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Colonial and State Records of North Carolina
Letter from Charles François Adrien Le Paulmier, Chevalier d'Anmours to Richard Caswell
Anmours, Charles François Adrien Le Paulmier, chevalier d', 1742-1809
April 01, 1780
Volume 15, Pages 365-367

[From Executive Letter Book.]

Edenton, April 1st, 1780.


I have the honor to subjoin to this the Credential Letter his Excellency, the Chevelier de la Luzerne, sent me some time ago, on account of my being appointed Consul of France to the state under your Excellency's Government. I expected to have that of delivering it myself in your hands, but am prevented from doing it by some essential and unforseen affairs that immediately require my presence in Virginia and Maryland, in which states I also hold the same commission. I am excessively proud, Sir, of being appointed in that quality to the State of North Carolina, as I am perfectly well acquainted with the sincere regard my Sovereign entertains for that Commonwealth. Nothing on my side will be spared to maintain a solid union between its subjects and those of the King my Master that do or will hereafter reside in it. I leave to your Excellency, the honorable Council and the Honorables the Houses of Assembly's choice how to authenticate and make known the power that Commission gives me over his most Christian Majesty's subjects residing in this state. I beg leave, however, to recommend the measures that were taken in Virginia by an Act of its Assembly in its last Session, and the proclamation of the Governor in consequence of it; tho' they are but temporary and eventual ones, yet they will serve till a general plan be settled between our Ministers and the Americans in France. I also take the liberty of representing to the Legislative

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and Executive powers that it is very essential to make proper particular regulations for the encouragement of the French trade in this state, the want of which, I perceive, has been ruinous to that carried by France at the beginning of the present War; and of course disgusted the foreign merchants from sending any more ships into the ports of North Carolina. There was a time when they crowded into its harbors as much as circumstances arising from war could admit of it. Now there is scarcely one, and (I say it with regret) there is very little prospect they will ever venture upon any such expeditions till they see proper steps taken to protect them in every manner, and particularly to stop the desertion of their crews. It is too well known that, specially in that point, their Masters could never obtain the least redress; nothing but an active and severe law upon that subject can obviate to that inconveniency, the consequence of which must be fatal to all foreign commerce, and to this state also. I will still observe that it would be necessary that I should be at liberty to appoint such agents in every port of the state in order to act in my absence in fortuitous cases that admit of no delay, and patronize the French Ships that might arrive in them. Those agents whom I would choose, either amongst the American or French Merchants, ought to be free from the Militia Law, or any other service that may take them from the place of their residence. I believe New Bern, Edenton, Bath, Beaufort, Brunswick and Wilmington would be the proper places where they ought to be appointed. I flatter myself, Sir, that you will be so good as to transmit this to the honorable the Council of the State, and the honorable the house of Assembly, and also communicate to me their Resolutions on those important subjects, as well as the act which will authenticate my Commission in North Carolina, and your proclamation in consequence thereof.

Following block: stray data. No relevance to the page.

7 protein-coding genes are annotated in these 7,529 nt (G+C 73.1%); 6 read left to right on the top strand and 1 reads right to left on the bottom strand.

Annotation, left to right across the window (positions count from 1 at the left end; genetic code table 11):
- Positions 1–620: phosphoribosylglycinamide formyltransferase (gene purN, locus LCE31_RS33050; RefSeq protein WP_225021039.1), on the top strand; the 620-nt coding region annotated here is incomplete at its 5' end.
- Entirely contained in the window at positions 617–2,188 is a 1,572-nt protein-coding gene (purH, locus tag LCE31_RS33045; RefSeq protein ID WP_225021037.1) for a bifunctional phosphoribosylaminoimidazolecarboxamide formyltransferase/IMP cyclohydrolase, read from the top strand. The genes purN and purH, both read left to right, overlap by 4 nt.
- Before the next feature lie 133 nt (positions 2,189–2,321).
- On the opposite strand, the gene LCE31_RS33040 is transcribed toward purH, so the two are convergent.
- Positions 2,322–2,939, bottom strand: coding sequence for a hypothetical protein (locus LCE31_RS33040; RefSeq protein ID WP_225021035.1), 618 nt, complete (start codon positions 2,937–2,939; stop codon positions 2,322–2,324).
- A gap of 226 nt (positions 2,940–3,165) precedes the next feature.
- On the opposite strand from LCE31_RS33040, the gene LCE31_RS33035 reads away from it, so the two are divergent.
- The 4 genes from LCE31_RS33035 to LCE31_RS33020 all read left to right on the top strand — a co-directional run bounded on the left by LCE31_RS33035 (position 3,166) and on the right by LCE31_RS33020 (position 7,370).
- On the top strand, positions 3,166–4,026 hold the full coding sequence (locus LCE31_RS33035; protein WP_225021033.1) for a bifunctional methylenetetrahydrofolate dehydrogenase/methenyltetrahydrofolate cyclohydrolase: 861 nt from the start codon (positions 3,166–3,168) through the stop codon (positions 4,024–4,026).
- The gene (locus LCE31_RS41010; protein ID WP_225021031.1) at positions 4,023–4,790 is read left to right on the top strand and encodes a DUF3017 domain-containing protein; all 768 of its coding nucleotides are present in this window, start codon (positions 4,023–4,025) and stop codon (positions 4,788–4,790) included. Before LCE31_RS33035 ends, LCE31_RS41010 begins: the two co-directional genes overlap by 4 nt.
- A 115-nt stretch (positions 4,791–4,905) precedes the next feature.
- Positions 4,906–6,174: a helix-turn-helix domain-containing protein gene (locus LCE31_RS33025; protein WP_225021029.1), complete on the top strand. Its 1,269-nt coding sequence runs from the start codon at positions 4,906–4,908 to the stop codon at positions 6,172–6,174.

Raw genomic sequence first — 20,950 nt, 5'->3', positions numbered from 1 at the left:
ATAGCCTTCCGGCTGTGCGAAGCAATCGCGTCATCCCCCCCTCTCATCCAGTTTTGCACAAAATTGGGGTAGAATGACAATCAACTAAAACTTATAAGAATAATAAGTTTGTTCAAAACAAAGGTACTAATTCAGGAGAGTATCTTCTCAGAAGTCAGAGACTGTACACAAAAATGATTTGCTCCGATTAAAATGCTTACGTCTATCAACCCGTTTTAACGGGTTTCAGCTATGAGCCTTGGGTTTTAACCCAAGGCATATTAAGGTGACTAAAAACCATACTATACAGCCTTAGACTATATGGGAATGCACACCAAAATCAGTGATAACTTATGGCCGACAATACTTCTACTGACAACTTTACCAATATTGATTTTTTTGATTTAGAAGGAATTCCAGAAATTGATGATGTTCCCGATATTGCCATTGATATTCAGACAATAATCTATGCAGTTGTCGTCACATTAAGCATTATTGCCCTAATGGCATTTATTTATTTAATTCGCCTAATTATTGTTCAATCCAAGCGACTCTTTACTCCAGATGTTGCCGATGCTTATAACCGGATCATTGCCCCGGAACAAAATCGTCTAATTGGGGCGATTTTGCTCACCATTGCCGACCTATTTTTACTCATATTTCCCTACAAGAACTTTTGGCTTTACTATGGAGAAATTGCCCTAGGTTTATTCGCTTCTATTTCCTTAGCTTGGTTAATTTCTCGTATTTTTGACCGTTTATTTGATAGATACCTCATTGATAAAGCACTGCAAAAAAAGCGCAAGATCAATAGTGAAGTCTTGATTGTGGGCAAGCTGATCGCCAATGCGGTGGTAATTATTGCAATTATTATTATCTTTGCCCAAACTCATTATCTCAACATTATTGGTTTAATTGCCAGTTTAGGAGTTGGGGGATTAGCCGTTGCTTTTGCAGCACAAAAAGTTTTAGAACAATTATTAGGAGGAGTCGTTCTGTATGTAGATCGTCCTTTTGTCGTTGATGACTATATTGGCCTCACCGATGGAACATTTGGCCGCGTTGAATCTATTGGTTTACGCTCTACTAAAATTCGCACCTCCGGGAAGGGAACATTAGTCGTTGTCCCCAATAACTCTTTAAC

I am, with the highest consideration and regard, Sir,
Your Excellency's mo. ob. & humbl. Servt.,
Consul for his most Christian Majesty in the States of North Carolina & Virginia and Maryland.
Gov. Caswell.

P. S. Be pleased to direct your letters at Williamsburg, where

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I shall leave orders to forward them to me, wherever I may be when they arrive there.